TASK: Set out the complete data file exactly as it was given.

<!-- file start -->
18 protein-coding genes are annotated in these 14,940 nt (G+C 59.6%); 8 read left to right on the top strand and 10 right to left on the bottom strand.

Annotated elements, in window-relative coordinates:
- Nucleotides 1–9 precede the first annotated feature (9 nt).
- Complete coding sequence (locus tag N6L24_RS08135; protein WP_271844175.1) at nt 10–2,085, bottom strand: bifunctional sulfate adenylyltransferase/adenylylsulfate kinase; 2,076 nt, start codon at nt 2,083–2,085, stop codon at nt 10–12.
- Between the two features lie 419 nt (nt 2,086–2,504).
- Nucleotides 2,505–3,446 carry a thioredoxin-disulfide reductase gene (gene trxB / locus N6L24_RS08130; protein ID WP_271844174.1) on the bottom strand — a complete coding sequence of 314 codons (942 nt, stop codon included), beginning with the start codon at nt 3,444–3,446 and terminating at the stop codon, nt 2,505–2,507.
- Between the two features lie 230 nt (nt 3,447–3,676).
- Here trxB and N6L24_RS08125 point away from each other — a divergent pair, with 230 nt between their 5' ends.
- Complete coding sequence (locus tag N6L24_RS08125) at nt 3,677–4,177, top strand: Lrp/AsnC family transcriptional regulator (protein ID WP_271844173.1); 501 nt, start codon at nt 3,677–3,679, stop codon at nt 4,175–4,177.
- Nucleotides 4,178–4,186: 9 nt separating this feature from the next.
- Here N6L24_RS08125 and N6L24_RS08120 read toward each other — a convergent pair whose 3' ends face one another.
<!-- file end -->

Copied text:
18 protein-coding genes are annotated in these 14,940 nt (G+C 59.6%); 8 read left to right on the top strand and 10 right to left on the bottom strand.

Annotated elements, in window-relative coordinates:
- Nucleotides 1–9 precede the first annotated feature (9 nt).
- Complete coding sequence (locus tag N6L24_RS08135; protein WP_271844175.1) at nt 10–2,085, bottom strand: bifunctional sulfate adenylyltransferase/adenylylsulfate kinase; 2,076 nt, start codon at nt 2,083–2,085, stop codon at nt 10–12.
- Between the two features lie 419 nt (nt 2,086–2,504).
- Nucleotides 2,505–3,446 carry a thioredoxin-disulfide reductase gene (gene trxB / locus N6L24_RS08130; protein ID WP_271844174.1) on the bottom strand — a complete coding sequence of 314 codons (942 nt, stop codon included), beginning with the start codon at nt 3,444–3,446 and terminating at the stop codon, nt 2,505–2,507.
- Between the two features lie 230 nt (nt 3,447–3,676).
- Here trxB and N6L24_RS08125 point away from each other — a divergent pair, with 230 nt between their 5' ends.
- Complete coding sequence (locus tag N6L24_RS08125) at nt 3,677–4,177, top strand: Lrp/AsnC family transcriptional regulator (protein ID WP_271844173.1); 501 nt, start codon at nt 3,677–3,679, stop codon at nt 4,175–4,177.
- Nucleotides 4,178–4,186: 9 nt separating this feature from the next.
- Here N6L24_RS08125 and N6L24_RS08120 read toward each other — a convergent pair whose 3' ends face one another.